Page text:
Iraqi Parliament Votes For Withdrawal Of All U.S. Troops From The Country After Iran Attack

Osama al-Nujaifi (C), the newly elected speaker of the Iraqi Parliament, speaks with his deputies after a voting session on November 11, 2010 in the Green Zone area in Baghdad, Iraq. Iraqi parliament members met today and managed to elect key leadership positions amid a dispute that led the Sunni-backed Iraqiya bloc to walk out of the chamber.
Muhannad Fala'ah / Getty Images

The Iraqi parliament voted on Sunday to expel all U.S. troops from the country and filed a complaint with the United Nations against the United States for violating the country. This is the latest of the ever-expanding fallout from an attack that killed a top Iranian military leader at the Baghdad airport.

As CNBC reported, the Iraqi parliament passed a resolution calling on the government to end the presence of all foreign troops in the country, asking that the formal request for assistance from a U.S.-led coalition be canceled. The request had been made in the fight against the Islamic State, but the latest resolution showed that the Iraqi government is ready for the arrangement to come to an end.

“The Iraqi government must work to end the presence of any foreign troops on Iraqi soil and prohibit them from using its land, airspace or water for any reason,” the resolution read.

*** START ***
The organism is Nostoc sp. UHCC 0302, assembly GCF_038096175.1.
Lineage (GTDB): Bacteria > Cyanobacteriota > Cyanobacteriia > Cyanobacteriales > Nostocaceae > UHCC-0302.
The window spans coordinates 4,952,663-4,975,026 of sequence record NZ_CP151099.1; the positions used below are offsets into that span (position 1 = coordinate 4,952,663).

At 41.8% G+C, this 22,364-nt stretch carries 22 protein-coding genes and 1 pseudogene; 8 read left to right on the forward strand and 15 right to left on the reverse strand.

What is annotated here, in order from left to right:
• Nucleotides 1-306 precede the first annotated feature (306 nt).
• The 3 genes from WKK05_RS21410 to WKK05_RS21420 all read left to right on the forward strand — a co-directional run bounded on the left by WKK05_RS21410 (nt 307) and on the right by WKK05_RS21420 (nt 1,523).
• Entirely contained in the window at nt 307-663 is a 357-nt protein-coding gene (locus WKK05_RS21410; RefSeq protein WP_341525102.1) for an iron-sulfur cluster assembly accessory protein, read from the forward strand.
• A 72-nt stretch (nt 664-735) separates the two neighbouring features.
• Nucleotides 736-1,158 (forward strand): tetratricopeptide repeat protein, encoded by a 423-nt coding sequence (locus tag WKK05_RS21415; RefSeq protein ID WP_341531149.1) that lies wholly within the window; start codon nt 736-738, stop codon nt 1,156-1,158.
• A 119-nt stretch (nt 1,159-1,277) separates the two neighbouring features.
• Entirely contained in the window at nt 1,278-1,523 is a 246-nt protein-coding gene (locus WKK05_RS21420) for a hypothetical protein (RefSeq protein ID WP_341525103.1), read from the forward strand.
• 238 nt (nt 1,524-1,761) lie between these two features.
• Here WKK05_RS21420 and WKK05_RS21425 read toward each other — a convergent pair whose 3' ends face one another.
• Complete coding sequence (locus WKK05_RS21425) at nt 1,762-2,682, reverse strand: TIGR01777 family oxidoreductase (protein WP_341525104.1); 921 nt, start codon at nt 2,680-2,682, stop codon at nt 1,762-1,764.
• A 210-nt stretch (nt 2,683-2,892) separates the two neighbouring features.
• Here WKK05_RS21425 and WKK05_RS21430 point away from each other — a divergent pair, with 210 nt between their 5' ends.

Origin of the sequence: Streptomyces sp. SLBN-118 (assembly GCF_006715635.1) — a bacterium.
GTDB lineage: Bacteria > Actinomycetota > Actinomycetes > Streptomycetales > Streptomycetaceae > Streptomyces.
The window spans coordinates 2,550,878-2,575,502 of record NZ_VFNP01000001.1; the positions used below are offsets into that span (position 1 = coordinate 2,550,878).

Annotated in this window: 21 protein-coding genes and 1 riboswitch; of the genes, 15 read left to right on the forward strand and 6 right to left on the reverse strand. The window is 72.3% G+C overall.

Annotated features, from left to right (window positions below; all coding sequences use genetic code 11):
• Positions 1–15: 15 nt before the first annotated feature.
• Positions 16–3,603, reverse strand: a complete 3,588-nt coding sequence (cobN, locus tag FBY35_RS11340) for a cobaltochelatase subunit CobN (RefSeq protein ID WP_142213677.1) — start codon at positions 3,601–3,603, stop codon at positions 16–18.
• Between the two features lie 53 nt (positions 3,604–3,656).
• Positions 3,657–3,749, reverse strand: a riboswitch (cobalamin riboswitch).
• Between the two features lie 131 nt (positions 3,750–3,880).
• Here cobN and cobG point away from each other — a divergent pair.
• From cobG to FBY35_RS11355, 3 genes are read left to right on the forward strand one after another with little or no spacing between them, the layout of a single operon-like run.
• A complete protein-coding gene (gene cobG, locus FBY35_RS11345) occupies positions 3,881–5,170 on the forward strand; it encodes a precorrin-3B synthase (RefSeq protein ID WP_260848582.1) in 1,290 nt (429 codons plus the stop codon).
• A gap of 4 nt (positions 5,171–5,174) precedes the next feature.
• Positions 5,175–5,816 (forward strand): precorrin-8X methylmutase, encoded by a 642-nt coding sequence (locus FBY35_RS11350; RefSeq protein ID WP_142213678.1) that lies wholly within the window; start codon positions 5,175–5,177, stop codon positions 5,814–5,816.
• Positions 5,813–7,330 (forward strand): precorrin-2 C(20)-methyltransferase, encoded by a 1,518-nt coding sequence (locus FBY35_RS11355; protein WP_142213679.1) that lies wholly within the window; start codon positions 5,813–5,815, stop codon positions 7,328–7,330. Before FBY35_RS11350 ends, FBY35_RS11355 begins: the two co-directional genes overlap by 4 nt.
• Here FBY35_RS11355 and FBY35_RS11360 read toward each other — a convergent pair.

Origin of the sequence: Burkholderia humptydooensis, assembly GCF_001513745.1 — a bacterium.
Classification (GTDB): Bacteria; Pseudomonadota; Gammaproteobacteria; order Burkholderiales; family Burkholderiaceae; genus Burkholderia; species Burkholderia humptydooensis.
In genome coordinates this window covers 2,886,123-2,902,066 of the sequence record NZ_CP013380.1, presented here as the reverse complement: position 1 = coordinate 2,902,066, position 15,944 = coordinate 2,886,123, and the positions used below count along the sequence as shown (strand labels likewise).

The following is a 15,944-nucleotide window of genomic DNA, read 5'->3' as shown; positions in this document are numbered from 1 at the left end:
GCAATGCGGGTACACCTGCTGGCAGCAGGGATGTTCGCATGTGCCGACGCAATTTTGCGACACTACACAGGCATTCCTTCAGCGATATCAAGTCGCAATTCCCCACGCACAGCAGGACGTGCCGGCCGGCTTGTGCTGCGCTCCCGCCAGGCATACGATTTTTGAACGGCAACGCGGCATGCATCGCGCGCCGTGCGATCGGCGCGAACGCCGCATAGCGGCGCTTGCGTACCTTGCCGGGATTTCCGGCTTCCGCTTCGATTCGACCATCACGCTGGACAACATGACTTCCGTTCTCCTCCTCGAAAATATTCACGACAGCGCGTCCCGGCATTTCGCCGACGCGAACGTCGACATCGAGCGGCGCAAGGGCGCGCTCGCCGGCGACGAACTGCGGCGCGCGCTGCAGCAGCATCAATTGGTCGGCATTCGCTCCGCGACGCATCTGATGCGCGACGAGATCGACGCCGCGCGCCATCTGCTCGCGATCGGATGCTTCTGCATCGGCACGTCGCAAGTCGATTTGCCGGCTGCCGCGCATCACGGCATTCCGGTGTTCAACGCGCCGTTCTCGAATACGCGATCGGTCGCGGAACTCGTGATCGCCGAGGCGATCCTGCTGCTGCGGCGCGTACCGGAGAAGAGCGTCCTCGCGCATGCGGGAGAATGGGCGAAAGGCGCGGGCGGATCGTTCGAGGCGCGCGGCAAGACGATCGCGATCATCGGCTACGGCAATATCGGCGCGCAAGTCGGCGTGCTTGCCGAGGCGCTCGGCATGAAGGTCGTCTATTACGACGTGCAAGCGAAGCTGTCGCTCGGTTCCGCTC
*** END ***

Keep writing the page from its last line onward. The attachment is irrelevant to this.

The resolution is not binding, but it comes after Iraqi Prime Minister Adel Abdul Mahdi had urged parliament to take action to end foreign troop occupation. He said that kicked-out troops would be “best for Iraq on principle and practically.”

In the wake of the attack at the Baghdad airport that killed top Iranian general Qassem Soleimani, the United States announced that it was deploying an additional 3,500 troops to the Middle East, including an undisclosed number headed to Iraq. Iran had vowed retribution in the wake of the attack, and experts believed that Iran could strike against U.S. allies or even target American civilians.

Experts said the attack also put Iraq in a difficult place, caught between the United States — which has had a military presence there for nearly 20 years — and its powerful neighbor in Iran. The resolution this weekend did seem to show that Iraq would not be working with the United States in any future actions against Iran.

Iraq’s prime minster on Saturday attended a funeral procession for Soleimani, which went to a Shiite shrine in Baghdad. As NDTV reported, thousands of mourners joined the procession, with chants of “Death to America” breaking out among the crowd. The procession then moved toward Baghdad’s Green Zone, where many government officials and foreign embassies are located. That included the American embassy that came under attack last week, leading Donald Trump to authorize the strike against Iran.

It was not clear if Iraq would take more formal steps to expel American troops, or if the United States could scale back its plans to send additional troops there in the wake of the attack against Iran.